Rie

From Rye, three leagues north of Bayeux. "Geoffrey de Rie was living c. 980. His son Odo Fitz Geoffrey gave half the church of Rie to Fescamp Abbey, which was confirmed 1027 by Richard II. of Normandy (Neustria Pia, 218)."—The Norman People. It was Hubert de Rie, who, in 1047, saved the life of the young Duke of Normandy—the future Conqueror of England—when flying from the conspirators of the Cotentin. He had made his escape by night from Valognes, without armour or attendants, and "dared not," says Wace, "turn towards Bayeux, for he knew not whom to trust, so he took the way which passes between Bayeux and the sea. And as he rode through Rie before the sun rose, Hubert de Rie stood at his gate, between the church and his castle, and saw William pass in disorder, and that his horse was all in a sweat. 'How is it that you travel so, fair sire?' said he. 'Hubert,' said William, 'dare I tell you?' Then Hubert said, 'Of a truth,' most surely! say on boldly!'—'I will have no secrets with you; my enemies follow seeking me, and menace my life. I know that they have sworn my death.' Then Hubert led him into his hostel, and gave him his good horse, and called forth his three sons. 'Fair sons,' said he, 'muntez! muntez! Behold your lord; conduct him till ye have lodged him in Falaise. This way ye shall pass; it will be ill for you to touch upon any town.' So Hubert taught them well the ways and turnings; and his sons understood all rightly, and followed his instructions exactly. They crossed all the country, passed Folpendant at the ford, and lodged William at Falaise. If he were in bad plight, what matters so that he got safe?

"Hubert remained standing on his bridge: he looked out over valley and over hill, and listened anxiously for news, when they who were pursuing William came spurring by. They called him on one side, and conjured him with fair words to tell if he had seen the Bastard, and whither and by what road he was gone. And he said to them, 'He passed this way, and is not far off; you will have him soon: but wait, I will lead you myself, for I should like to give him the first blow. By my faith I pledge you my word that if I find him, I will strike him the first blow if I can.' But Hubert only led them out of the way till he had no fear for William, who was gone by another route. So when he had talked to them enough of this thing and that, he returned back to his hostel."—Roman de Rou.

From Falaise, the young Duke, well out of reach of his pursuers, went to seek and obtain the succour of the King of France, and returned to win the decisive victory of Val-es-dunes. He never forgot the man who had done him so signal a service,[1] and Hubert de Rie remained through life his friend and counsellor. When Edward the Confessor, shortly before his end, sent over a messenger to Normandy, requesting that some trustworthy envoy might go to him on the Duke's behalf, a great council was called together by William, to consider the choice of a representative. But the assembled nobles, one and all, hung back. They would not undertake the embassy to England. "They remembered what had been done at Guilford" (the massacre of the Norman companions of the son of Ethelred) "and refused to visit the barbarous people." Then Hubert de Rie stepped forward, volunteered to take upon himself the risk and the responsibility, and, "praised by all and rewarded by the Duke," set forth on his mission with a great train, picked men on splendidly trapped horses, equipped with all the pomp the Norman court could furnish. He was well received by Edward, who presented him with some lands in Esce (Ashe in Hampshire): and returned to Normandy with "the promise of the kingdom, and the tokens confirming the promise:" a two-handled sword of which the hilt enclosed the relics of certain saints, a hunter's horn of gold, and a great stag's head.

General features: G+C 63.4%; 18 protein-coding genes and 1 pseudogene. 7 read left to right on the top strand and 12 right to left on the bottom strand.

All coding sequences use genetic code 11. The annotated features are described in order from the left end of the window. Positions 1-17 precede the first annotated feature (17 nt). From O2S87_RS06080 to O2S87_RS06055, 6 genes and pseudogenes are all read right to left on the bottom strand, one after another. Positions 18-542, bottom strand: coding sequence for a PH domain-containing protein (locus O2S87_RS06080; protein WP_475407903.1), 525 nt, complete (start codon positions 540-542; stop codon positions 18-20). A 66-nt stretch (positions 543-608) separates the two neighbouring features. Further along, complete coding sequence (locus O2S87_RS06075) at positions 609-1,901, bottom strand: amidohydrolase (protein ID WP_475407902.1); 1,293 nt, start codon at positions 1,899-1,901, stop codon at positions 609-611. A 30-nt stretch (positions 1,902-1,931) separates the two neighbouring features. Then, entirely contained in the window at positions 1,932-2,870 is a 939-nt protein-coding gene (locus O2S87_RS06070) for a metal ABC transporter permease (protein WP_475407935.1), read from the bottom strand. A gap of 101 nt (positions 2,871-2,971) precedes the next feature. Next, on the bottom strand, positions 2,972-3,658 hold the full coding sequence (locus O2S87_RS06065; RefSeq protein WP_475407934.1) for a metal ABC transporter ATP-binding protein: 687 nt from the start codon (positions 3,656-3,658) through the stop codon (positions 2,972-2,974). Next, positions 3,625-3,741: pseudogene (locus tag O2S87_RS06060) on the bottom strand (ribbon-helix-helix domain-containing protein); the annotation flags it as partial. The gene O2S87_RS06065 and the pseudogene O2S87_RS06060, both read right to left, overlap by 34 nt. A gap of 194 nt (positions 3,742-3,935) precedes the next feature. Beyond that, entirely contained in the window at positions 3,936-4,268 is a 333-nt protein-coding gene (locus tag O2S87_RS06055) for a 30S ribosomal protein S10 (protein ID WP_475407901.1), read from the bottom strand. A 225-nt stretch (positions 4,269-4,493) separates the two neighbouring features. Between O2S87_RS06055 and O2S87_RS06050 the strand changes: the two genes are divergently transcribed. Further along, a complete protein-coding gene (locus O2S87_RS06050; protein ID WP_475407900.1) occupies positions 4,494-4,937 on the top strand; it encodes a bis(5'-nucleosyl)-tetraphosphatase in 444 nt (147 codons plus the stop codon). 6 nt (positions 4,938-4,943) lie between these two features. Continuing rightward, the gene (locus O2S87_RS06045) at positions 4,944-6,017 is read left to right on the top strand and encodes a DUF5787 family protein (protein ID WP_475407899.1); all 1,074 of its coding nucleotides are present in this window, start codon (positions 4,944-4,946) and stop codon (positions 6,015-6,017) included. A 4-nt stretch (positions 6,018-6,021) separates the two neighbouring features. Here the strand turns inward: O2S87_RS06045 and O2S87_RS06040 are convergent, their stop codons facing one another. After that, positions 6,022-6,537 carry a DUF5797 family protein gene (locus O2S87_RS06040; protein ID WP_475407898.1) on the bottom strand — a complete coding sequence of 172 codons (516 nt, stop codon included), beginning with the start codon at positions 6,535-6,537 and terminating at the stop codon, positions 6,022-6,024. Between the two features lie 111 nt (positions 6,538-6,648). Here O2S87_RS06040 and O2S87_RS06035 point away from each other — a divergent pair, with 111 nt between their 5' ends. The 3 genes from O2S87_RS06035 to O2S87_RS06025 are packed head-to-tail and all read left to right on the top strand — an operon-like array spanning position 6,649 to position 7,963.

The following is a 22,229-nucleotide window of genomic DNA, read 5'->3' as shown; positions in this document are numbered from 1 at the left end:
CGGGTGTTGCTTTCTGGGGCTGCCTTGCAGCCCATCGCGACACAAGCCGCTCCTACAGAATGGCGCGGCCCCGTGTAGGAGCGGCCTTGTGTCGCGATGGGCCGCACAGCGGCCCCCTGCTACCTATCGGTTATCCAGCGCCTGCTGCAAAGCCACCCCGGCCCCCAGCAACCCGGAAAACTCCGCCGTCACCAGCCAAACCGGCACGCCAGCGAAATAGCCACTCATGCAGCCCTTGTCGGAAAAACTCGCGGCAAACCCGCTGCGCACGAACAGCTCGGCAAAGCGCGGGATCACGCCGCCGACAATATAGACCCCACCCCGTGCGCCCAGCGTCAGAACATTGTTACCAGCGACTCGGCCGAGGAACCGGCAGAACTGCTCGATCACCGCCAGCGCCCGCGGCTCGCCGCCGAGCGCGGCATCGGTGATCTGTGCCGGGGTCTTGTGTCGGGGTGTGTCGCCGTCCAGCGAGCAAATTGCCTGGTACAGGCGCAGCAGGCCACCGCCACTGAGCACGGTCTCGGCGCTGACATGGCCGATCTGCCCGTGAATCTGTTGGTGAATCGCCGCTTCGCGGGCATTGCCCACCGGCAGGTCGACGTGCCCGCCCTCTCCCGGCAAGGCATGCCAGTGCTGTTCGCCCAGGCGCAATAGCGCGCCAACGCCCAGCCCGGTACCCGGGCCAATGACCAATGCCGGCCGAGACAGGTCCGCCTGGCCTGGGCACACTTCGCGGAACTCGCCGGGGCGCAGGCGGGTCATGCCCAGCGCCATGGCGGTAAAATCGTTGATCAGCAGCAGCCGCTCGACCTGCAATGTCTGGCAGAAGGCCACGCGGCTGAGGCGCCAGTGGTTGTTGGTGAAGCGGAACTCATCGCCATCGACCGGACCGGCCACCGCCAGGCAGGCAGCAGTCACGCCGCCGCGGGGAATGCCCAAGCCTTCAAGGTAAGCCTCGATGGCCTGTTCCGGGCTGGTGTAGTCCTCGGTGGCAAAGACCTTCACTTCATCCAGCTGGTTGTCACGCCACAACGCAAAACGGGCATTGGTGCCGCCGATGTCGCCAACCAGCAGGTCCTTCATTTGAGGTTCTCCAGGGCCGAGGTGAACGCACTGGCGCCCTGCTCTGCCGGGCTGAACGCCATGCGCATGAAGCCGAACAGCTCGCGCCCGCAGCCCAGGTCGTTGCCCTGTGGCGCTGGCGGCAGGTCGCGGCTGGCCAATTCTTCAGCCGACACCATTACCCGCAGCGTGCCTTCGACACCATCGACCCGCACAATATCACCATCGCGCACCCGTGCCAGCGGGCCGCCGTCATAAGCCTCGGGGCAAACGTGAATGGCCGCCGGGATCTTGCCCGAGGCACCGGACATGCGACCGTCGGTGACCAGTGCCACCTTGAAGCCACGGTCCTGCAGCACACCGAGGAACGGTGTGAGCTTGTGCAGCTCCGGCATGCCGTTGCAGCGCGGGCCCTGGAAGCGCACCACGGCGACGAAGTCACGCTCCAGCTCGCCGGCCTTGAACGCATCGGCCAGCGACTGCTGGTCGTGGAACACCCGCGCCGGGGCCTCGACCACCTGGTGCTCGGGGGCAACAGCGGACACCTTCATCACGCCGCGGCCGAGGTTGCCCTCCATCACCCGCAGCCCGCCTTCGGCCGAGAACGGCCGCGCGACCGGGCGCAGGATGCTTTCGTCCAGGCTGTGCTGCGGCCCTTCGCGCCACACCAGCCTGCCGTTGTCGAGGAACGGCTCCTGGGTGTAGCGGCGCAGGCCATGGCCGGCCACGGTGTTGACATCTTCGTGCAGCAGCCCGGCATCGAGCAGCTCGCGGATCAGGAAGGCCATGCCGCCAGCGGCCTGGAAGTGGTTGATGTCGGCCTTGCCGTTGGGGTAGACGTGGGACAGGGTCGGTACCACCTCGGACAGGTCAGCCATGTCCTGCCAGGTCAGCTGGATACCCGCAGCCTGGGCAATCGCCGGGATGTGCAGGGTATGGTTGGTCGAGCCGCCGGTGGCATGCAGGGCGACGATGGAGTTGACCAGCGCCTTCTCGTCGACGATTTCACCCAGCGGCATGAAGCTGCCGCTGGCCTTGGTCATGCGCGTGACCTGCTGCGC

For this second important service, the grateful Duke promised him the office of Dapifer: but, soon after the Conquest, disturbances broke out in Cennomania which Hubert, "prompt of hand and good at council," was sent over to quell, and we do not hear of him again in England. He was then an old man, and must have died before 1086, as his sons only are entered in Domesday. There were four: Ralph, Hubert, Adam, and Eudo, all of them magnificently endowed by the Conqueror.

1. Ralph, who, like Adam and Eudo., was generally called Fitz Hubert, was Castellan of Nottingham, and held land in Leicester, Stafford, Nottingham, and Lincoln; but the head of his great barony was Crich in Derbyshire, where he had received the whole estate of a rich Saxon named Levenot, comprising thirty-six manors. Dugdale asserts that he was hung in 1140 for "divers crimes and cruelties"; but, as he was old enough to be the Duke's guide across country in 1044, he must then have been for many years resting in his grave.[2] The senior male line of the house ended with his grandson Hubert, who died about 3 Hen. III., and left two daughters. Julian, the eldest, married Ansger de Frecheville, and the Derbyshire lands continued vested in her descendants till they died out in the reign of Charles II. One of the manors that Ralph held at Domesday—Whitwell, was, however, for several centuries the seat of a junior branch of the family; till in 1583, Edward Rye, then its representative, sold his ancient home, and is lost sight of altogether.

2. Hubert, the next brother, founded another baronial family, which proved of even briefer duration. He held the Honour of Hingham in Norfolk, comprising thirty-five knights' fees, and succeeded Ralph Guader as Castellan of Norwich in 1074. His wife, Agnes de Todeni, a daughter of the first Baron of Belvoir, had been the richly-dowered widow of one of the De Beaufoes, and brought him several other manors in the county. "He cast his lot in closely with the church, half founded and richly endowed the splendid cathedral of Norwich," and assumed the cross in his later years. Both his son and his grandson, who in turn succeeded him, worthily emulated his munificence to the church: and with the latter, another Hubert, the line expired in 1188. This last Baron of Hingham again left two coheirs; Isabel, first married (without the King's license) to Geoffrey de Chester, and afterwards to Roger de Cressy; and Aliva, or Avelina, the wife of John le Mareschal. Aliva had no children, and on her death in 1263, Isabel succeeded to her moiety of the barony. She was then a very aged woman "of ninety and more," and yet survived till about 1270.